As for the second indicator related to political pluralism and participation, the UAE scored two points out of 16 only, as it did not get any point in the question related to the opposition's opportunity to reach power or with regard to the ability of people to establish or join political parties, while it got a point in It regarding the rights of different segments of the population and the political choices of the people.

The third and fourth indicator regarding political rights is related to the performance of the government. The UAE obtained 2 points out of 12, and it obtained 2 points in the question related to fighting corruption, while it did not get any point in the questions related to integrity and openness.

The previous indicators are talking around 4 points, the first is freedom of expression and belief, and the UAE got 3 points out of 16, and it did not get any point in the question related to the existence of independent media, and it got one point in each of the questions related to the exercise of Worship or educational system and personal opinions.

By the way, the Freedom House report considered that internet freedom in the UAE is greatly restricted, and said that censorship is widespread in it, and it lacks diverse voices, and indicated that social media users were arrested or fined for their posts in it.

The UAE obtained only 2 points out of 12 in the axis related to the right of assembly and organization, and it did not get any point in the question related to the freedom of human rights organizations, and it obtained one point in the question related to freedom of assembly, and a point in trade unions.

In the rule of law, Abu Dhabi scored 3 points out of 16. What is remarkable here is that the UAE did not get any point in the question related to the independence of the judiciary, as the report considered the judicial authority not independent, and it is run by executive officials, noting that there are many foreign judges on short-term contracts.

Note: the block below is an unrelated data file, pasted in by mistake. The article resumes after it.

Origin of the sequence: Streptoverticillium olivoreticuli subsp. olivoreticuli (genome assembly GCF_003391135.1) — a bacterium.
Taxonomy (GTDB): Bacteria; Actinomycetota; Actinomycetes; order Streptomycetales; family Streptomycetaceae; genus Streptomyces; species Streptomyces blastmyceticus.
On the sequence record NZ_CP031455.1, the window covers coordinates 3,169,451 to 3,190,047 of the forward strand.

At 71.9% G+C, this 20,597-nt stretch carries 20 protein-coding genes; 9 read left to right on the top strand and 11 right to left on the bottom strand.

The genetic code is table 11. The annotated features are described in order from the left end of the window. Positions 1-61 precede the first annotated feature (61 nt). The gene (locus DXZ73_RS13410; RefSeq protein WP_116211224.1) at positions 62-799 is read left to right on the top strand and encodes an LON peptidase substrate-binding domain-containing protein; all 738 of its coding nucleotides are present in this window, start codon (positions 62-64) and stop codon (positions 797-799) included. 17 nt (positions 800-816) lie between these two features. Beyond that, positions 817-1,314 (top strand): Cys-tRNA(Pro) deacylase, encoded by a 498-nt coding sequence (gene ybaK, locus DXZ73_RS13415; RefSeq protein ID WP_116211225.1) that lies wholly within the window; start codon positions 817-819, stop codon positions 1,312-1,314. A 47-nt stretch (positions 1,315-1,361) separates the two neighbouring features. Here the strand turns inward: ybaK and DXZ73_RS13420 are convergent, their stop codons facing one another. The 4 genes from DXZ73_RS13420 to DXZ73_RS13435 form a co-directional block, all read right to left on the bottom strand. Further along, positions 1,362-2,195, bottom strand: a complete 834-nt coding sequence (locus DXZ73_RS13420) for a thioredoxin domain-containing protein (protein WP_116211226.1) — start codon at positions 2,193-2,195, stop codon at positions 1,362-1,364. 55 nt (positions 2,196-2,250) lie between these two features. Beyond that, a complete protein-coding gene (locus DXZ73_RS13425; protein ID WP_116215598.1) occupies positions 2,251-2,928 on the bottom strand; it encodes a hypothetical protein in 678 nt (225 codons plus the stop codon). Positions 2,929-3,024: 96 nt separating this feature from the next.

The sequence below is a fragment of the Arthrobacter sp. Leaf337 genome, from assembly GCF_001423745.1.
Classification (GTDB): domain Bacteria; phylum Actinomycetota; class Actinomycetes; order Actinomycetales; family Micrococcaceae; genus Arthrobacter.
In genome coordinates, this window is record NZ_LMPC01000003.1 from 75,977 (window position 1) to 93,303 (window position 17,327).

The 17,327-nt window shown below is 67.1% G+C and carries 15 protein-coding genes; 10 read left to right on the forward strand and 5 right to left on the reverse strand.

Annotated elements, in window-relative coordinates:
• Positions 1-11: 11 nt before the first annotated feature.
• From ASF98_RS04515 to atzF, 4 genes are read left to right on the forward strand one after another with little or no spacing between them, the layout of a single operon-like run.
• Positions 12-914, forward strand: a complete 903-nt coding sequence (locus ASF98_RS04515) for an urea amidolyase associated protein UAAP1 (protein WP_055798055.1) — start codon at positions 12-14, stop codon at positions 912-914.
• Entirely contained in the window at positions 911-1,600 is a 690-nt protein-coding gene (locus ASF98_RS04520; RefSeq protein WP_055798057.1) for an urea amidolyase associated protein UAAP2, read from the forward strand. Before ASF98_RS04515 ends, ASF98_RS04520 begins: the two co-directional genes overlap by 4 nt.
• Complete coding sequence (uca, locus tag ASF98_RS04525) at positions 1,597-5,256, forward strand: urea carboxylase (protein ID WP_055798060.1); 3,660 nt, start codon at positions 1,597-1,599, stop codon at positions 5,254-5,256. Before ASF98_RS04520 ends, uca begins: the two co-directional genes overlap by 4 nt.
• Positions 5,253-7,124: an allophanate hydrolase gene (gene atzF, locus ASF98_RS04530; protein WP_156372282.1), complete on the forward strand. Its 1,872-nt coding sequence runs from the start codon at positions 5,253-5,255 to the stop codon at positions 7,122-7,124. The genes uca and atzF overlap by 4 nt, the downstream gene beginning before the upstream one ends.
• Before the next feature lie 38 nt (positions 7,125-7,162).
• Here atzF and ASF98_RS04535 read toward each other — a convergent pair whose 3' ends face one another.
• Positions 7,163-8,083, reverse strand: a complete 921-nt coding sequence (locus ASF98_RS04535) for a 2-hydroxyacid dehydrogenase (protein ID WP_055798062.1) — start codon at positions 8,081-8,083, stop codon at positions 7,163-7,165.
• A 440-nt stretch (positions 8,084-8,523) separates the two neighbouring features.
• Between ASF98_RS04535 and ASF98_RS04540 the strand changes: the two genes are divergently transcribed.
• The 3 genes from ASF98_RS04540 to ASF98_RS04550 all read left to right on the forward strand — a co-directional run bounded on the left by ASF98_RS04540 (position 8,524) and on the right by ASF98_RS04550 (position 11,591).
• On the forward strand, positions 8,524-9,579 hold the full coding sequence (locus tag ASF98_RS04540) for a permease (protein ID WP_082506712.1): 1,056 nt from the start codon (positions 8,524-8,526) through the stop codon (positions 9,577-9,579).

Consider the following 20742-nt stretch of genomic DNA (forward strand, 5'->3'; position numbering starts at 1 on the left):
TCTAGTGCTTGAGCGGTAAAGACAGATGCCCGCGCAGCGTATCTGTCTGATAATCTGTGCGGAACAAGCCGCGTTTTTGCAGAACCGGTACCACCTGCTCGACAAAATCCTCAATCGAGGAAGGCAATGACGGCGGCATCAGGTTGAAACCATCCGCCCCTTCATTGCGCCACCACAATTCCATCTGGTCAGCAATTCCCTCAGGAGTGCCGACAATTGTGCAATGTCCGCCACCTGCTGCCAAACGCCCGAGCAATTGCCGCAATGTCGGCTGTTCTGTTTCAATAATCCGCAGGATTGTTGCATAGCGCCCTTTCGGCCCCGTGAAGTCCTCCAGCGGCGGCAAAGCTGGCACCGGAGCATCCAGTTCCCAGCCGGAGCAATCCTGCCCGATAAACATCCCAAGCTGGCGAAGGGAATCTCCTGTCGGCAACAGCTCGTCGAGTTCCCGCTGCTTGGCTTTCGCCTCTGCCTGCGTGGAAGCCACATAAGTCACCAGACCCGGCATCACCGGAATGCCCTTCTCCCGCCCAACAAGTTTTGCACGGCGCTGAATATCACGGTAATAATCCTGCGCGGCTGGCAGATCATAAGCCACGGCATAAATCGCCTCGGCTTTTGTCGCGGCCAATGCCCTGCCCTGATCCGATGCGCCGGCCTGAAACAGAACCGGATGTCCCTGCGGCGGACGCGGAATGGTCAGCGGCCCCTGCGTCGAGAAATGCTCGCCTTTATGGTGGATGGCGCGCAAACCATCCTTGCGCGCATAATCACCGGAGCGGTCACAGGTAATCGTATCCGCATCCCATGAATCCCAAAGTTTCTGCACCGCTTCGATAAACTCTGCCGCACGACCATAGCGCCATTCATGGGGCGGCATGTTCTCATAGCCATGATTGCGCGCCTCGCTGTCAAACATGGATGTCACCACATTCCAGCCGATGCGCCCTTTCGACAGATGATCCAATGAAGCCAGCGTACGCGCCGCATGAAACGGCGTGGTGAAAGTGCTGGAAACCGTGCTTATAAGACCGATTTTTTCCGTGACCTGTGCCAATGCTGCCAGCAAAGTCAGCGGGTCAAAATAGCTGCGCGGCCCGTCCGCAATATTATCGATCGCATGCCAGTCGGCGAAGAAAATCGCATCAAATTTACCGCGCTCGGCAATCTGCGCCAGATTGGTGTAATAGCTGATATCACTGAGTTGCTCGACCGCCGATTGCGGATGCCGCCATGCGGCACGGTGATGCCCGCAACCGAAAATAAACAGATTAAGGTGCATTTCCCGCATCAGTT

The UAE got a point in the question related to the implementation of due process in civil or commercial crimes, noting that detainees are often denied access to a lawyer during interrogation, and that long-term detention without charge is common, and systematic violations of international standards of due process have been observed in many among the prominent trials that included political opponents, human rights defenders and foreigners, pointing out that the detention of some of the detainees was arbitrarily extended after the end of their sentences.

The report gave the UAE one point in the question of whether there is protection from physical coercion, as it indicated that detainees regularly report violations by the authorities, including torture and ill-treatment in detention, referring to the case of Ahmed Mansour.

In the fourth and final subject related to individual rights, the report gave the UAE a point for each of the questions, and Abu Dhabi obtained only 4 points out of 16, although this subject relates to simple rights such as mobility, education and employment, but the UAE failed even to obtain half the points.

After these results and facts, we call on the UAE state-run media, in the midst of its celebration of Human Rights Day, to remind the authorities of their refusal to abide by human rights, and to sign the treaties emanating from this day.

And they should remind the authorities that they scored 17 points out of 100 in the Human Rights Implementation Index.

Is this score a cause for celebration? After the UAE has become like countries where wars are being fought, such as Syria and Yemen.